Rob: That's awesome. I want to come back to that role in a second. But I think the way that you have a perspective on your professional development over time is is interesting. And how it's a little bit element of luck, a little bit and not being sort of locked into a specific plan or being open to opportunity. And how important do you think it is for professionals to be open to new things and unexpected opportunities?

Kate: I think now more than ever, extremely important. I think we are facing into a rapid rate of change that we can't even imagine. And I think that the way roles look, you know, if I was to think about marketing and, you know, I'm thinking about this at the moment, what does the future marketing function look like in the next three, five, 10 years. You know, if you were really to lock yourself into a plan around the type of role you might want in five years or exactly the steps that you need to take between now and then. I'm not sure that that's going to be as effective as it potentially was 10, 15 and even 20 years ago. I think that the makeup of organisations, the model, the way we work is fundamentally changing. And there's talk of this concept of, you know, a Hollywood model, which is, you know, if you think about the way films are recruited for and made in Hollywood, they're the best producers and directors come together. They have their A-list. There A-list is usually invited to pitch for the role. You know, there's talk in the future that some corporations to some extent might start to bringing that type of model and actually ask potential candidates to pitch for large scale projects. So I think that an open mind, an open mindedness around, you know, the type of role you might have or the type of role that you could have, you just to be a little bit more flexible than perhaps you did in the past.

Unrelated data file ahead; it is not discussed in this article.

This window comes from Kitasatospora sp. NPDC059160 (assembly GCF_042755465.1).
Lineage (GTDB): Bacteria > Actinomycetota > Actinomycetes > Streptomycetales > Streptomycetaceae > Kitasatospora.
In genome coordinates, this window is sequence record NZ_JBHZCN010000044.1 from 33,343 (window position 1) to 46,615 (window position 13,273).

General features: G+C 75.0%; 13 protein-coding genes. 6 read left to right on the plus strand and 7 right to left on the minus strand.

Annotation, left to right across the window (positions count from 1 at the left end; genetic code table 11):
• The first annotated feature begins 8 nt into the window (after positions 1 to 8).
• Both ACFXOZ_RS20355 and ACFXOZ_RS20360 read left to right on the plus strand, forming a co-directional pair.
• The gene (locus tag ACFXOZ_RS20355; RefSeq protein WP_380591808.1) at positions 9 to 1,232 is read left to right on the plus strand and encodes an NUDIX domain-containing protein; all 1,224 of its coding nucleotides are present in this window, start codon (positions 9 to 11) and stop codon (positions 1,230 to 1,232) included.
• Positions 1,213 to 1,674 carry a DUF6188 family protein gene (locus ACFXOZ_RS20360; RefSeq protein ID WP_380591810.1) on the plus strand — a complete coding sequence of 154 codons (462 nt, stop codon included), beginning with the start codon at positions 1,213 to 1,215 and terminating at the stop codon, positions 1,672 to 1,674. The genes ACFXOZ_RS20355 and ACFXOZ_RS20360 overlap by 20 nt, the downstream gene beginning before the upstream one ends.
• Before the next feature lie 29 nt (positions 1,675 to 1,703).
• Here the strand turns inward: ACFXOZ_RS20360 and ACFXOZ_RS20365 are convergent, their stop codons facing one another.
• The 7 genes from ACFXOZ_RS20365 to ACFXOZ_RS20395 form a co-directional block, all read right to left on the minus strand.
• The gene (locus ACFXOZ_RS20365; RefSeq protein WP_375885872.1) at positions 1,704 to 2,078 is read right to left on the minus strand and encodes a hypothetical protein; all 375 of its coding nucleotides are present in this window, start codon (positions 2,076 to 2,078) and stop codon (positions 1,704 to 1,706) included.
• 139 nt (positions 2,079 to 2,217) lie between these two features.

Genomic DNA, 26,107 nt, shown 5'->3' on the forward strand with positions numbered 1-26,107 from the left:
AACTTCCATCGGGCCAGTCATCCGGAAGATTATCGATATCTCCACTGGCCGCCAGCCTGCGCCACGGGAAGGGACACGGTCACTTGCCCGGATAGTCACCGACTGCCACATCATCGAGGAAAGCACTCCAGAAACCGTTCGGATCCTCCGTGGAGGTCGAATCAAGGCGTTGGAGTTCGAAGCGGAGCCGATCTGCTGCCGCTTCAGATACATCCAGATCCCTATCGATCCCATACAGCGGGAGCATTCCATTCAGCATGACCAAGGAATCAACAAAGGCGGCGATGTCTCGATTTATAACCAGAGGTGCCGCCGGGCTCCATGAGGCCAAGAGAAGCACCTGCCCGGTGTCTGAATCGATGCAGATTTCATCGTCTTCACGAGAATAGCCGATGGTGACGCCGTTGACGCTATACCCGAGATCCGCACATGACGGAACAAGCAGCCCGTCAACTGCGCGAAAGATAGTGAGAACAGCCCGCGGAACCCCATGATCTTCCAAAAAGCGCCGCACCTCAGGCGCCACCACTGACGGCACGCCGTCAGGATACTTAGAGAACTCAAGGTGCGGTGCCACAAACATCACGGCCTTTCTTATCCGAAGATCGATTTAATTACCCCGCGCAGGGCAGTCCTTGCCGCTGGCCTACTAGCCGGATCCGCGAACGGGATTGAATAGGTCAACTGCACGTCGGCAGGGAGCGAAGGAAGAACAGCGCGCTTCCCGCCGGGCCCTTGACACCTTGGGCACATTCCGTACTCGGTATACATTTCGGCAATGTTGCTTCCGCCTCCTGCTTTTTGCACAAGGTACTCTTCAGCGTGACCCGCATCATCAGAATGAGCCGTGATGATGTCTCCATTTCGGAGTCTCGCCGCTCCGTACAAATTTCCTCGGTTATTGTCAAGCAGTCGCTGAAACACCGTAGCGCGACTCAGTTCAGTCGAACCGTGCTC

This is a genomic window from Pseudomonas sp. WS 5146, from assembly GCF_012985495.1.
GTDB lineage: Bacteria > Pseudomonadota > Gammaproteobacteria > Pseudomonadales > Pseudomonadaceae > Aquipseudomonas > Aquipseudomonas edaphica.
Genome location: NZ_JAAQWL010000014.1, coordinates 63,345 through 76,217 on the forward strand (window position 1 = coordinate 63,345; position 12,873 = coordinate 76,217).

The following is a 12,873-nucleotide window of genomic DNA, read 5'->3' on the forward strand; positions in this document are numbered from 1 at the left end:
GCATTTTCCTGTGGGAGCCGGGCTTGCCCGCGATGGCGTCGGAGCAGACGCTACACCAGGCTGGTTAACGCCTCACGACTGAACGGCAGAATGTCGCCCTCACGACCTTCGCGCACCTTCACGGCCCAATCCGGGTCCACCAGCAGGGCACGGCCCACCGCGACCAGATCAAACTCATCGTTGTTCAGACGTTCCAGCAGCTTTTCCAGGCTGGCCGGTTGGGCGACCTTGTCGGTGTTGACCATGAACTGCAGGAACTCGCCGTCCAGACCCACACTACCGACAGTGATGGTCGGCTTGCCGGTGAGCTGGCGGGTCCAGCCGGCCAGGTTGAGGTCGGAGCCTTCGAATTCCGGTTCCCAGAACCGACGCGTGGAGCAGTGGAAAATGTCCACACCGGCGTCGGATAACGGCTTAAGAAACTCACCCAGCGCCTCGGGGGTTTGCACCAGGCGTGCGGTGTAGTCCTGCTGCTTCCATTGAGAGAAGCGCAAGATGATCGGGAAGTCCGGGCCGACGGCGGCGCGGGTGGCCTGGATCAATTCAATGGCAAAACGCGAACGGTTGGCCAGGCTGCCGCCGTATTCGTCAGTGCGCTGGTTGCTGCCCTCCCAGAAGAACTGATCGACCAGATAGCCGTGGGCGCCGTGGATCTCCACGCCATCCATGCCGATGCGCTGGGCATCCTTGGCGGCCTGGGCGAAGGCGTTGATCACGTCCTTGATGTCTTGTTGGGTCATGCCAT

Rob: So it's a really interesting perspective on, say, this Hollywood approach where it's very project driven. And do you see that within larger organisations where you can bring teams together to work on, you know, drive specific outcomes?

Kate: Yeah, I think so. I think ANZ's, you know, really pioneering that from a corporate perspective. You might be aware the Australian business within ANZ about two years ago moved to a large scale, agile transformation. And really, that was exactly what you're talking about. The objective was to bring together cross-functional, purposeful teams that are actually working on specific projects. And the intent was really about efficiency and effectiveness, recognising that the traditional waterfall model in large corporations like ANZ means that it can reduce speed to market. So that transformation was really about doing that exact thing.

Rob: And, an interesting remark there is or interesting phrase that you just dropped, there was speed to market. And I think when we consider large corporations, we think around real slow operations and it's very entrenched and, you know, very, just traditional behaviour. Are there some examples that you can share where that hasn't been the case in order to compete with, say, an upstart that can move very quickly?